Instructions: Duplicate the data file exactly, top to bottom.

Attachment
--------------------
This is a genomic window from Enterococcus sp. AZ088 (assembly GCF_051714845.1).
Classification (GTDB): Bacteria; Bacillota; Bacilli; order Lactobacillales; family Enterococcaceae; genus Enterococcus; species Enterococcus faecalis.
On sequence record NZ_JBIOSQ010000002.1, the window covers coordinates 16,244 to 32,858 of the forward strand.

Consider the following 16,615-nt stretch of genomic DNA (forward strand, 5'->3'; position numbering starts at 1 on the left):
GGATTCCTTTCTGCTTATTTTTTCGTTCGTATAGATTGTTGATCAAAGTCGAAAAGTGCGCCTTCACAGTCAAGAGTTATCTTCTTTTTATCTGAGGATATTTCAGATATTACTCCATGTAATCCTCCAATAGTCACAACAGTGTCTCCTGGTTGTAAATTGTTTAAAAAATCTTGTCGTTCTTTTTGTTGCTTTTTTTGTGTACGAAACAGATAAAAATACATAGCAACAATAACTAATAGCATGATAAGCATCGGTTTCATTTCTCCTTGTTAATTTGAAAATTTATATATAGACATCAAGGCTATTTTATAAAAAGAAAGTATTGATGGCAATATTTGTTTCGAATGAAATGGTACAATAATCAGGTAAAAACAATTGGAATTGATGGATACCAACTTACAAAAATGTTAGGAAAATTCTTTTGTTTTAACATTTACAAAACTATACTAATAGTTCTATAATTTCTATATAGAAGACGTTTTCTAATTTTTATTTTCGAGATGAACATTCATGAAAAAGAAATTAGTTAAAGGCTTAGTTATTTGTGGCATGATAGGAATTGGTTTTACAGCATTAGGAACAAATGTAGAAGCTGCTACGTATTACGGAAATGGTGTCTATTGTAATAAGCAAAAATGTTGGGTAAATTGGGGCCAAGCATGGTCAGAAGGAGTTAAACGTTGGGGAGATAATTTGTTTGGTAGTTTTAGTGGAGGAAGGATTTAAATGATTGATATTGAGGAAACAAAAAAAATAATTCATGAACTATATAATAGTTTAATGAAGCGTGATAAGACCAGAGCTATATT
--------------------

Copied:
This is a genomic window from Enterococcus sp. AZ088 (assembly GCF_051714845.1).
Classification (GTDB): Bacteria; Bacillota; Bacilli; order Lactobacillales; family Enterococcaceae; genus Enterococcus; species Enterococcus faecalis.
On sequence record NZ_JBIOSQ010000002.1, the window covers coordinates 16,244 to 32,858 of the forward strand.

Consider the following 16,615-nt stretch of genomic DNA (forward strand, 5'->3'; position numbering starts at 1 on the left):
GGATTCCTTTCTGCTTATTTTTTCGTTCGTATAGATTGTTGATCAAAGTCGAAAAGTGCGCCTTCACAGTCAAGAGTTATCTTCTTTTTATCTGAGGATATTTCAGATATTACTCCATGTAATCCTCCAATAGTCACAACAGTGTCTCCTGGTTGTAAATTGTTTAAAAAATCTTGTCGTTCTTTTTGTTGCTTTTTTTGTGTACGAAACAGATAAAAATACATAGCAACAATAACTAATAGCATGATAAGCATCGGTTTCATTTCTCCTTGTTAATTTGAAAATTTATATATAGACATCAAGGCTATTTTATAAAAAGAAAGTATTGATGGCAATATTTGTTTCGAATGAAATGGTACAATAATCAGGTAAAAACAATTGGAATTGATGGATACCAACTTACAAAAATGTTAGGAAAATTCTTTTGTTTTAACATTTACAAAACTATACTAATAGTTCTATAATTTCTATATAGAAGACGTTTTCTAATTTTTATTTTCGAGATGAACATTCATGAAAAAGAAATTAGTTAAAGGCTTAGTTATTTGTGGCATGATAGGAATTGGTTTTACAGCATTAGGAACAAATGTAGAAGCTGCTACGTATTACGGAAATGGTGTCTATTGTAATAAGCAAAAATGTTGGGTAAATTGGGGCCAAGCATGGTCAGAAGGAGTTAAACGTTGGGGAGATAATTTGTTTGGTAGTTTTAGTGGAGGAAGGATTTAAATGATTGATATTGAGGAAACAAAAAAAATAATTCATGAACTATATAATAGTTTAATGAAGCGTGATAAGACCAGAGCTATATT